Crowds gathered at St. Albert the Great Church in Calgary to see the arm of St. Francis Xavier.on January 21 (Terri Trembath/CBC)

St. Francois Xavier relic on tour in Canada

St. Francois Xavier is being venerated, or at least his forearm is, in 15 cities across Canada these days.

The 16th century saint, was one of the founders, along with St. Ignatius of Loyola and Saint Peter Faber, of the Society of Jesus, known as the Jesuit order of priests.

“Relics in general in the Church, are something that help us remember. like a souvenir, or something that recalls a moment of grace“

Francis Xavier died in 1552 off the coast of China, but his body did not decompose. It is said to be uncorrupted.

At the time, it was considered evidence of his saintliness and eventually his right arm, which baptized thousands, was severed at the request of the head of the Jesuit order in 1614. 

Francis Xavier’s body was returned to Goa, India, where it rests today, and the right arm is now displayed in the Church of the Gesu in Rome.

Father Robert Brennan is a Jesuit who teaches Church History at Loyola High School, a boys school in Montreal.


He explains that relics, in the Catholic faith “are something that help us remember, like a souvenir, or something that recalls a moment of grace,”

“We can talk around the mystery but we can’t quite name it”

This tour of Canada was organized by the Catholic Christian Outreach organization and Archbishop Terry Prendergast, a Jesuit, and former student of Loyola in Montreal.

It is a gift to Canada as the country moves beyond the 150th anniversary of Confederation.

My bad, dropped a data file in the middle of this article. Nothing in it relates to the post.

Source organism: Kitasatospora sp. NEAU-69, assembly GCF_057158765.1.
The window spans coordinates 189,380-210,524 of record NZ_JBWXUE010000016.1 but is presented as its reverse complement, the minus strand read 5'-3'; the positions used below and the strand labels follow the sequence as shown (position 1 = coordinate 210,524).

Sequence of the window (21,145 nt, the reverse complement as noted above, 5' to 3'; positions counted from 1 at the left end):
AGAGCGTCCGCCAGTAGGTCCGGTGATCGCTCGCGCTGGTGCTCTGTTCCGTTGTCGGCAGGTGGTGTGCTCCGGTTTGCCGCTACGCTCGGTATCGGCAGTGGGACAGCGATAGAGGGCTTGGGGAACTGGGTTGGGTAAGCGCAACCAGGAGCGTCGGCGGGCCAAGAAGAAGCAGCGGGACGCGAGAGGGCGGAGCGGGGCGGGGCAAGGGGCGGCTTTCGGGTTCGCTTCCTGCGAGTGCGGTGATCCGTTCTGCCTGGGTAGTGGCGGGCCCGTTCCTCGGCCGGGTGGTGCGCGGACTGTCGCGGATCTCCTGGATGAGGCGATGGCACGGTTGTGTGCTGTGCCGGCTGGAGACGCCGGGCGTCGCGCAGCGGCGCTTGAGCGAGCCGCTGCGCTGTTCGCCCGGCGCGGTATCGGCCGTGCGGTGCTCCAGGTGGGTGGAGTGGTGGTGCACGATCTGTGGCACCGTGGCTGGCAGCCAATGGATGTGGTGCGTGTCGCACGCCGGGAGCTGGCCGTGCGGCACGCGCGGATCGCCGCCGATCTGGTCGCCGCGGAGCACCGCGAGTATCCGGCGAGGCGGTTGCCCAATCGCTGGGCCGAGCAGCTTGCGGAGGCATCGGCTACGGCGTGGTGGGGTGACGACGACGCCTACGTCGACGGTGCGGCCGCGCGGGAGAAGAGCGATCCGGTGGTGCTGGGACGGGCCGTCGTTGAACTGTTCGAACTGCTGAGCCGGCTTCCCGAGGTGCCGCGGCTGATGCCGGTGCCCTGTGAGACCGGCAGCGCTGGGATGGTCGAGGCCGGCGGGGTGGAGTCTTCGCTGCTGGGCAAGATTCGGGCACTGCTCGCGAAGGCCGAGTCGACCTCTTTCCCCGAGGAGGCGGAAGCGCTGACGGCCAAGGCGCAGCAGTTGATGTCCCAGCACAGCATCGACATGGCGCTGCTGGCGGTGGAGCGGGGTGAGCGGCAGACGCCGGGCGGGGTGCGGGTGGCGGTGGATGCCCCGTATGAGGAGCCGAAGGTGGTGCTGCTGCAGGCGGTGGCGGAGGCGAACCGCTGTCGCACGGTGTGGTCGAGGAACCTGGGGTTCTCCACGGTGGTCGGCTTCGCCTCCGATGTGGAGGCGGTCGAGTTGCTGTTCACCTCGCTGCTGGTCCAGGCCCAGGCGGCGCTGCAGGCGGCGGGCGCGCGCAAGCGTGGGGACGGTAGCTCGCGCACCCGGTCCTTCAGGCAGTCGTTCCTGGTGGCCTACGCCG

The severed arm of St. Francis Xavier was on display at Saskatoon’s Cathedral of the Holy Family (Julian Smith/EPA/CBC)

Father Brennan, who admits to finding it all a bit “perplexing”, says he put the relic into context for his students by drawing parallels to the pioneers of space exploration today.

Francis Xavier, like the Jesuit priests who came to Canada in the following century, were going to explore the “final frontiers” of their day and time.

But like the colonial history and dark legacy of religiously-run Residential Schools in Canada, the legacy of St. Francois Xavier can be linked to the Goa Inquisition, which resulted in as many as 16,000 deaths by the time it ended in the early 19th century.

Meanwhile, Catholics in Canada today, are turning out in surprising numbers to encounter a mystery, and perhaps a moment of grace for themselves.

The tour continues in Ottawa, until February 2nd,

Categories: International, Society

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